Williams v. Social Security Administration, No. 4:2015cv01115 - Document 20 (E.D. Mo. 2016)

Court Description: OPINION MEMORANDUM AND ORDER - IT IS HEREBY ORDERED that the decision of the Commissioner of Social Security is reversed. IT IS FURTHER ORDERED that this matter is remanded to the Commissioner for further consideration of the record. A separate judgment in accordance with this Opinion, Memorandum and Order is entered this same date. Signed by District Judge Henry Edward Autrey on 6/22/16. (KJS)
Download PDF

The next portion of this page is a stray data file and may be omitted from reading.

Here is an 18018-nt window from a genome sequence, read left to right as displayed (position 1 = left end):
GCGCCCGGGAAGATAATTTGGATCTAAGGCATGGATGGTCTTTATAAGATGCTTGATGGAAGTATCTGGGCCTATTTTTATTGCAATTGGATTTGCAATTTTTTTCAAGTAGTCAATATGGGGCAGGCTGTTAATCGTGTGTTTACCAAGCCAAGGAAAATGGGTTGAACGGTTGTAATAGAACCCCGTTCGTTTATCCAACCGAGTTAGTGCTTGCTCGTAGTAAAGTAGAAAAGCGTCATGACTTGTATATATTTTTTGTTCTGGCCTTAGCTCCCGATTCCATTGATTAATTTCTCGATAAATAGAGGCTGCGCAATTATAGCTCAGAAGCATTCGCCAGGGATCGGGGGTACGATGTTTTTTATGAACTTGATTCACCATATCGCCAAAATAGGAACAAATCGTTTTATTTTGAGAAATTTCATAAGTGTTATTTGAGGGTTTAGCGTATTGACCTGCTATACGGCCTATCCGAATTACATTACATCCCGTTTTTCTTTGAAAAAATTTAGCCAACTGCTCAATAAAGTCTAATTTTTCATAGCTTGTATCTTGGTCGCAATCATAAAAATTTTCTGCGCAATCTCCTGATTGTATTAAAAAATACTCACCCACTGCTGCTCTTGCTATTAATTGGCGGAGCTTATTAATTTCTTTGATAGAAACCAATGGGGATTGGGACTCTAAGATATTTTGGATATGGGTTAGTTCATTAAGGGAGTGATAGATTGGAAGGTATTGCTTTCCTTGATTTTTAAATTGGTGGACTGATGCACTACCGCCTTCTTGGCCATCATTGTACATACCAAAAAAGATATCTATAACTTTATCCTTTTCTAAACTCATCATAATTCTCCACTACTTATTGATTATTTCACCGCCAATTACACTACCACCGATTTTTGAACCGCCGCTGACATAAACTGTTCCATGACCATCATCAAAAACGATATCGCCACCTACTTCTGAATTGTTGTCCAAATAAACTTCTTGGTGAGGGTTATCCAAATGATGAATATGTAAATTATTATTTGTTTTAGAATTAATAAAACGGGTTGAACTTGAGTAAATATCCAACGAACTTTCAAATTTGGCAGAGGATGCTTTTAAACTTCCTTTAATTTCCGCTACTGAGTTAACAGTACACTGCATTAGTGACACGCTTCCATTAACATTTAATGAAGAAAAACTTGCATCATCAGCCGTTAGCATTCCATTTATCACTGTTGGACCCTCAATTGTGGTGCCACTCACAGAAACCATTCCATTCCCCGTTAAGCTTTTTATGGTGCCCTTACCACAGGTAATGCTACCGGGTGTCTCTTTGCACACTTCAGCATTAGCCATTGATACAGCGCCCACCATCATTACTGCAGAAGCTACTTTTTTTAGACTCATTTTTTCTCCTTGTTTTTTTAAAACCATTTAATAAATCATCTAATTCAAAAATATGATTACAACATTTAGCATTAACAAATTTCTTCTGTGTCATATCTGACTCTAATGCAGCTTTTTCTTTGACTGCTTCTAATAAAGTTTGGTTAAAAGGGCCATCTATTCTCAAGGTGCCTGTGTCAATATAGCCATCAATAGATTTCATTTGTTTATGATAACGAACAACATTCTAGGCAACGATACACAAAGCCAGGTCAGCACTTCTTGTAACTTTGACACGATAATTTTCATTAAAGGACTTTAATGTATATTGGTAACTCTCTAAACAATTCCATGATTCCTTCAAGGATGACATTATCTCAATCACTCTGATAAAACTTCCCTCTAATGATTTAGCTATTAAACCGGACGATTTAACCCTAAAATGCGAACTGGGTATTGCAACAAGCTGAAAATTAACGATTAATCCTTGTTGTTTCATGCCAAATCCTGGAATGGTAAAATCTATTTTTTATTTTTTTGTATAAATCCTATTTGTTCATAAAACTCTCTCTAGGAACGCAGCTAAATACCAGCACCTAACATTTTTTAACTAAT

Williams v. Social Security Administration Doc. 20 UNITED STATES DISTRICT COURT EASTERN DISTRICT OF MISSOURI EASTERN DIVISION LAYATTE C. WILLIAMS, Plaintiff, v. CAROLYN W. COLVIN, Acting Commissioner of Social Security Administration, Defendant. ) ) ) ) ) ) ) ) ) ) ) ) No. 4:15CV1115 HEA OPINION, MEMORANDUM AND ORDER This matter is before the Court on Plaintiff’s request for judicial review pursuant to 42 U.S.C. § 405(g) and 42 U.S.C. § 1383 (c)(3) of the final decision of Defendant denying Plaintiff’s application for supplemental security income (SSI) benefits under Title XVI, 42 U.S.C. §§ 1381 et seq. For the reasons set forth below, the Court will reverse and remand the Commissioner's denial of Plaintiff's applications. Facts and Background On February 10, 2014 Administrative Law Judge David Buell conducted a hearing in the matter. Plaintiff appeared by video to testify. Plaintiff appeared pro se and the ALJ explained that if Plaintiff wanted to secure a representative for the Dockets.Justia.com hearing, it was allowable. Plaintiff opted to secure counsel and the hearing was rescheduled. The hearing resumed on March 31, 2014. The Plaintiff was 36 years old and appeared by video and pro se. Ms. Tosha Jasper, a witness, also appeared. Ms. Beck, the vocational expert, testified at the hearing in person. Plaintiff testified that he suffers from an inability to fully and functionally use his right knee and right shoulder. He had surgery performed on his right shoulder while he was incarcerated in Federal custody. He was supposed to have surgery performed on his right knee but up to the time of his release from custody, it was never done. The problem with his knee has affected him since 2000. He testified that he has a torn ACL and a right meniscus tear. As a result of these injuries he was not required to work while he was incarcerated. Plaintiff further testified that his knee hurts when he stands on it too much and swells and locks up. He has had two operations on his shoulder and has limited movement. After the second shoulder surgery he was informed that it should last about seven years. As a result of the passage of time he is now feeling pain and discomfort. He can carry a one gallon container of milk. The Plaintiff indicated that he lives with his fiancé, Ms. Jasper. He is able to do some things such as shopping for groceries, washing dishes, changing the sheets on the bed around the house if needed but prefers to stay off his knee as much as possible. He can drive but only for short 2 time periods due to his knee injury. He also stated he has prior work experience as a sanitation worker for Corporate Travel Systems. The ALJ heard testimony from Ms. Beck, a vocational expert. The Vocational Expert testified that upon reviewing the record regarding past employment as a janitor, and limited to performing light work as well as assuming he can stoop, crouch, kneel, and crawl occasionally, cannot climb ladders, ropes, or scaffolds, cannot operate foot controls using the right foot, can only reach overhead with the right arm occasionally and including sitting as much as six hours a day, and standing and walking as much as two hours per day and no need to lift more than 10 pounds, Ms. Beck concluded there were jobs with the requisite restrictions available as a order clerk, weight tester, and ticket checker. The ALJ concluded that the Plaintiff had the severe impairments of degenerative joint disease of the right knee, obesity and residuals of a right shoulder surgery. The ALJ further concluded Plaintiff was not disabled. The Appeals Council denied Plaintiff’s request for review on June 25, 2015. The decision of the ALJ is now the final decision for review by this court. Statement of Issues The issues in a Social Security case are whether the final decision of the Commissioner is consistent with the Social Security Act, regulations, and applicable case law, and whether the findings of fact by the ALJ are supported by 3 substantial evidence on the record as a whole. The issues in this case are whether the ALJ properly evaluated the credibility of Plaintiff and whether the ALJ properly determined the residual functional capacity of Plaintiff. Standard For Determining Disability The Social Security Act defines as disabled a person who is “unable to engage in any substantial gainful activity by reason of any medically determinable physical or mental impairment which can be expected to result in death or which has lasted or can be expected to last for a continuous period of not less than twelve months.” 42 U.S.C. § 1382c(a)(3)(A); see also Hurd v. Astrue, 621 F.3d 734, 738 (8th Cir.2010). The impairment must be “of such severity that [the claimant] is not only unable to do his previous work but cannot, considering his age, education, and work experience, engage in any other kind of substantial gainful work which exists in the national economy, regardless of whether such work exists in the immediate area in which he lives, or whether a specific job vacancy exists for him, or whether he would be hired if he applied for work.” 42 U.S.C. § 1382c(a)(3)(B). A five-step regulatory framework is used to determine whether an individual claimant qualifies for disability benefits. 20 C.F.R. §§ 404.1520(a), 416.920(a); see also McCoy v. Astrue, 648 F.3d 605, 611 (8th Cir.2011) (discussing the five-step process). At Step One, the ALJ determines whether the claimant is currently engaging in “substantial gainful activity”; if so, then he is not disabled. 20 C.F.R. 4 §§ 404.1520(a)(4)(I), 416.920(a)(4)(I); McCoy, 648 F.3d at 611. At Step Two, the ALJ determines whether the claimant has a severe impairment, which is “any impairment or combination of impairments which significantly limits [the claimant's] physical or mental ability to do basic work activities”; if the claimant does not have a severe impairment, he is not disabled. 20 C.F.R. §§ 404.1520(a) (4)(ii), 404.1520(c), 416.920(a)(4)(ii), 416.920(c); McCoy, 648 F.3d at 611. At Step Three, the ALJ evaluates whether the claimant's impairment meets or equals one of the impairments listed in 20 C.F.R. Part 404, Subpart P, Appendix 1 (the “listings”). 20 C.F.R. §§ 404.1520(a)(4)(iii), 416.920(a)(4)(iii). If the claimant has such an impairment, the Commissioner will find the claimant disabled; if not, the ALJ proceeds with the rest of the five-step process. 20 C.F.R. §§ 404.1520(d), 416.920(d); McCoy, 648 F.3d at 611. Prior to Step Four, the ALJ must assess the claimant's “residual functional capacity” (“RFC”), which is “the most a claimant can do despite [his] limitations.” Moore v. Astrue, 572 F.3d 520, 523 (8th Cir.2009) (citing 20 C.F.R. § 404.1545 (a) (1)); see also 20 C.F.R. §§ 404.1520(e), 416.920(e). At Step Four, the ALJ determines whether the claimant can return to his past relevant work, by comparing the claimant's RFC with the physical and mental demands of the claimant's past relevant work. 20 C.F.R. §§ 404.1520(a) (4) (iv), 404.1520(f), 416.920(a) (4) (iv), 416.920(f); McCoy, 648 F.3d at 611. If the claimant can perform his past relevant 5 work, he is not disabled; if the claimant cannot, the analysis proceeds to the next step. Id... At Step Five, the ALJ considers the claimant's RFC, age, education, and work experience to determine whether the claimant can make an adjustment to other work in the national economy; if the claimant cannot make an adjustment to other work, the claimant will be found disabled. 20 C.F.R. §§ 404.1520(a)(4)(v), 416.920(a)(4)(v); McCoy, 648 F.3d at 611. Through Step Four, the burden remains with the claimant to prove that he is disabled. Moore, 572 F.3d at 523. At Step Five, the burden shifts to the Commissioner to establish that the claimant maintains the RFC to perform a significant number of jobs within the national economy. Id.; Brock v. Astrue, 674 F.3d 1062, 1064 (8th Cir.2012). RFC A claimant's Residual Functional Capacity (RFC) is the most an individual can do despite the combined effects of all of his or her credible limitations. See 20 C.F.R. § 404.1545. An ALJ's RFC finding is based on all of the record evidence, including the claimant's testimony regarding symptoms and limitations, the claimant's medical treatment records, and the medical opinion evidence. See Wildman v. Astrue, 596 F.3d 959, 969 (8th Cir.2010); see also 20 C.F.R. § 404.1545; Social Security Ruling (SSR) 96–8p. An ALJ may discredit a claimant's subjective allegations of disabling symptoms to the extent they are inconsistent 6 with the overall record as a whole, including: the objective medical evidence and medical opinion evidence; the claimant's daily activities; the duration, frequency, and intensity of pain; dosage, effectiveness, and side effects of medications and medical treatment; and the claimant's self-imposed restrictions. See Polaski v. Heckler, 739 F.2d 1320, 1322 (8th Cir.1984); 20 C.F.R. § 404.1529; SSR 96–7p. A claimant's subjective complaints may not be disregarded solely because the objective medical evidence does not fully support them. The absence of objective medical evidence is just one factor to be considered in evaluating the claimant's credibility and complaints. The ALJ must fully consider all of the evidence presented relating to subjective complaints, including the claimant's prior work record, and observations by third parties and treating and examining physicians relating to such matters as: (1) the claimant's daily activities; (2) the subjective evidence of the duration, frequency, and intensity of the claimant's pain; (3) any precipitating or aggravating factors; (4) the dosage, effectiveness, and side effects of any medication; and (5) the claimant's functional restrictions. Although the ALJ bears the primary responsibility for assessing a claimant's RFC based on all relevant evidence, a claimant's RFC is a medical question. 7 Hutsell v. Massanari, 259 F.3d 707, 711 (8th Cir.2001) (citing Lauer v. Apfel, 245 F.3d 700, 704 (8th Cir.2001)). Therefore, an ALJ is required to consider at least some supporting evidence from a medical professional. See Lauer, 245 F.3d at 704 (some medical evidence must support the determination of the claimant's RFC); Casey v. Astrue, 503 F .3d 687, 697 (the RFC is ultimately a medical question that must find at least some support in the medical evidence in the record). An RFC determination made by an ALJ will be upheld if it is supported by substantial evidence in the record. See Cox v. Barnhart, 471 F.3d 902, 907 (8th Cir.2006). The ALJ must make express credibility determinations and set forth the inconsistencies in the record which cause him to reject the claimant's complaints. Guilliams v. Barnhart, 393 F.3d 798, 802 (8th Cir.2005). “It is not enough that the record contains inconsistencies; the ALJ must specifically demonstrate that he considered all of the evidence.” Id. The ALJ, however, “need not explicitly discuss each Polaski factor.” Strongson v. Barnhart, 361 F.3d 1066, 1072 (8th Cir.2004). The ALJ need only acknowledge and consider those factors. Id. Although credibility determinations are primarily for the ALJ and not the court, the ALJ's credibility assessment must be based on substantial evidence. Rautio v. Bowen, 862 F.2d 176, 179 (8th Cir.1988). The burden of persuasion to prove disability and demonstrate RFC remains on the claimant. See Steed v. Astrue, 524 F.3d 872, 876 (8th Cir. 2008). 8 ALJ Decision The ALJ here utilized the five-step analysis as required in these cases. The ALJ determined at Step One that Plaintiff had not engaged in substantial gainful activity through the date of the application, April 4, 2012. The ALJ found at Step Two that Plaintiff had the severe impairments of degenerative joint disease of the right knee, obesity and residuals of a right shoulder surgery. At Step Three, the ALJ found that Plaintiff did not suffer from an impairment or combination of impairments that meets or medically equals the severity of one of the listed impairments in 20 CFR 404, Subpart P, Appendix 1 (20 CFR 416.920(d), 416.925 and 416.926). As required, prior to Step Four, the ALJ determined the Residual Functional Capacity of Plaintiff to perform less than the full range of light work as defined in 20 CFR 404.1567(b). Plaintiff cannot lift more than 10 pounds; can sit for six of eight hours; stand and walk for two out of eight hours. The ALJ also found that Plaintiff can occasionally stoop, crouch, crawl, and kneel; however he cannot climb ladders, ropes, or scaffolds. He cannot operate foot controls with his right foot; and can only reach overhead with his right arm occasionally. At Step Four it was the finding of the ALJ that Plaintiff is unable to perform any past relevant work. 9 Finally, at Step five, the ALJ found that Plaintiff could perform other work that existed in significant numbers in the national economy. The ALJ, therefore, found Plaintiff not disabled, and denied the benefits sought in his Applications. Judicial Review Standard The Court’s role in reviewing the Commissioner’s decision is to determine whether the decision “‘complies with the relevant legal requirements and is supported by substantial evidence in the record as a whole.’” Pate–Fires v. Astrue, 564 F.3d 935, 942 (8th Cir.2009) (quoting Ford v. Astrue, 518 F.3d 979, 981 (8th Cir.2008)). “Substantial evidence is ‘less than preponderance, but enough that a reasonable mind might accept it as adequate to support a conclusion.’” Renstrom v. Astrue, 680 F.3d 1057, 1063 (8th Cir.2012) (quoting Moore v. Astrue, 572 F.3d 520, 522 (8th Cir.2009)). In determining whether substantial evidence supports the Commissioner’s decision, the Court considers both evidence that supports that decision and evidence that detracts from that decision. Id. However, the court “‘do[es] not reweigh the evidence presented to the ALJ, and [it] defer[s] to the ALJ’s determinations regarding the credibility of testimony, as long as those determinations are supported by good reasons and substantial evidence.’” Id. (quoting Gonzales v. Barnhart, 465 F.3d 890, 894 (8th Cir.2006)). “If, after reviewing the record, the court finds it is possible to draw two inconsistent positions from the evidence and one of those positions represents the ALJ’s 10 findings, the court must affirm the ALJ’s decision.’” Partee v. Astrue, 638 F.3d 860, 863 (8th Cir.2011) (quoting Goff v. Barnhart, 421 F.3d 785, 789 (8th Cir.2005)). Courts should disturb the administrative decision only if it falls outside the available “zone of choice” of conclusions that a reasonable fact finder could have reached. Hacker v. Barnhart, 459 F.3d 934, 936 (8th Cir.2006). The Eighth Circuit has repeatedly held that a court should “defer heavily to the findings and conclusions” of the Social Security Administration. Hurd v. Astrue, 621 F.3d 734, 738 (8th Cir. 2010); Howard v. Massanari, 255 F.3d 577, 581 (8th Cir. 2001). Discussion 1. Did the ALJ properly evaluate the Credibility of Plaintiff? An ALJ must give reasons if, as in this case, the ALJ does not fully credit the claimant’s testimony. See Polaski v. Heckler, 739 F.2d 1320, 1322 (8th Cir. 1984). To analyze subjective complaints, the ALJ considers the entire record, including the medical records, third party and Plaintiff’s statements, and such factors as: 1) the claimant’s daily activities; 2) the duration, frequency and intensity of pain and other subjective symptoms; 3) dosage, effectiveness, and side effects of medication; 4) precipitating and aggravating factors; and 5) functional restrictions. See 20 C.F.R. § 416.929; Polaski v. Heckler, 739 F.2d 1320, 1322 (8th Cir. 1984). The ALJ found that Plaintiff’s daily activities were inconsistent with 11 his subjective allegations. No medical source assessed Plaintiff’s exertional limitations. See Hutsell v. Massanari, 259 F.3d 707, 711 (8th Cir. 2001). There were no illustrative or illuminative medical records presented at the hearing or secured by the ALJ. “The fact that [a claimant] tries to maintain her home and does her best to engage in ordinary life activities is not inconsistent with her complaints of pain, and in no way directs a finding [of disability].” Draper v. Barnhart, 425 F.3d 1127 (8th Cir. 2005). In McCoy v. Schweiker, 683 F.2d 1138, 1147 (8th Cir. 1982), confirmed that the test for disability is whether the claimant has, “the ability to perform the requisite physical acts day in and day out, in the sometimes competitive and stressful conditions in which real people work in the real world.” The ALJ failed to sufficiently explain how Plaintiff’s activities of daily living supported a finding that Plaintiff could sustain the exertional requirements of “light to sedentary work” day in and day out in the “real world”. This is more than a mere “deficiency in opinion-writing…[which had] no practical effect on the outcome of the case”. This was an “incomplete analyses” of the evidence, which should, “serve as a basis for remand.” Draper v. Barnhart, 425 F.3d 1127, 1130 (8th Cir. 2005). 2. Did the ALJ Properly Determine Plaintiff’s Residual Functional Capacity? 12 The ALJ found that Plaintiff’s daily activities were inconsistent with his subjective allegations because he testified he could perform house and yard work, such as mowing the yard, taking out the trash, and household repairs, and was generally able to perform activities of personal care. He cared for his children on weekends and could drive a car. The ALJ concluded from these things that Plaintiff could, “stand and walk for two out of eight hours,”. No medical source assessed Plaintiff’s exertional limitations. See Hutsell v. Massanari, 259 F.3d 707, 711 (8th Cir. 2001). The ALJ has a, “duty to develop the record fully and fairly,” even when the claimant is represented by counsel. See Wilcutts v. Apfel, 143 F.3d 1134, 1137-8 (8th Cir. 1998). The ALJ failed to provide sufficient analysis to support his theory that, in the real world, Plaintiff could, “stand and walk for two out of eight hours,” day in and day out, with instability of the right knee, a mild-to-moderate limp, reduced strength in the right leg, reduced range of motion in the right knee and with an ACL rupture, medial meniscus tear, chondrosis and subluxation of the right knee. Here the ALJ failed to make probing inquiry to ascertain the limits, if any, of Plaintiff’s functioning.1 The ALJ failed to ask “probing questions” to determine Plaintiff’s exertional limitations, the location, duration, frequency and intensity of 1 The court notes that the record contains several references by the ALJ to the time available to develop the record or the time remaining. One can only conclude that had the emphasis been on developing the record that a different result may hve been achieved at this stage of the proceedings. 13 Plaintiff’s pain or other symptoms, factors that precipitated or aggravated the symptoms and any measures other than treatment Plaintiff used to relieve pain or other symptoms. See 20 CFR § 416.929(c); SSR 96-7p. This was not a mere “deficiency in opinion-writing…[which had] no practical effect on the outcome of the case”. This was an “incomplete analyses” of the evidence, which should, “serve as a basis for remand.” Draper v. Barnhart, 425 F.3d 1127, 1130 (8th Cir. 2005). Conclusion After careful examination of the record, the Court finds the Commissioner's determination as detailed above is not supported by substantial evidence on the record as a whole, and therefore, the decision will be reversed and remanded for further consideration. Accordingly, IT IS HEREBY ORDERED that the decision of the Commissioner of Social Security is reversed. IT IS FURTHER ORDERED that this matter is remanded to the Commissioner for further consideration of the record. A separate judgment in accordance with this Opinion, Memorandum and 14 Order is entered this same date. Dated this 22nd day of June, 2016. _________________ HENRY EDWARD AUTREY UNITED STATES DISTRICT JUDGE 15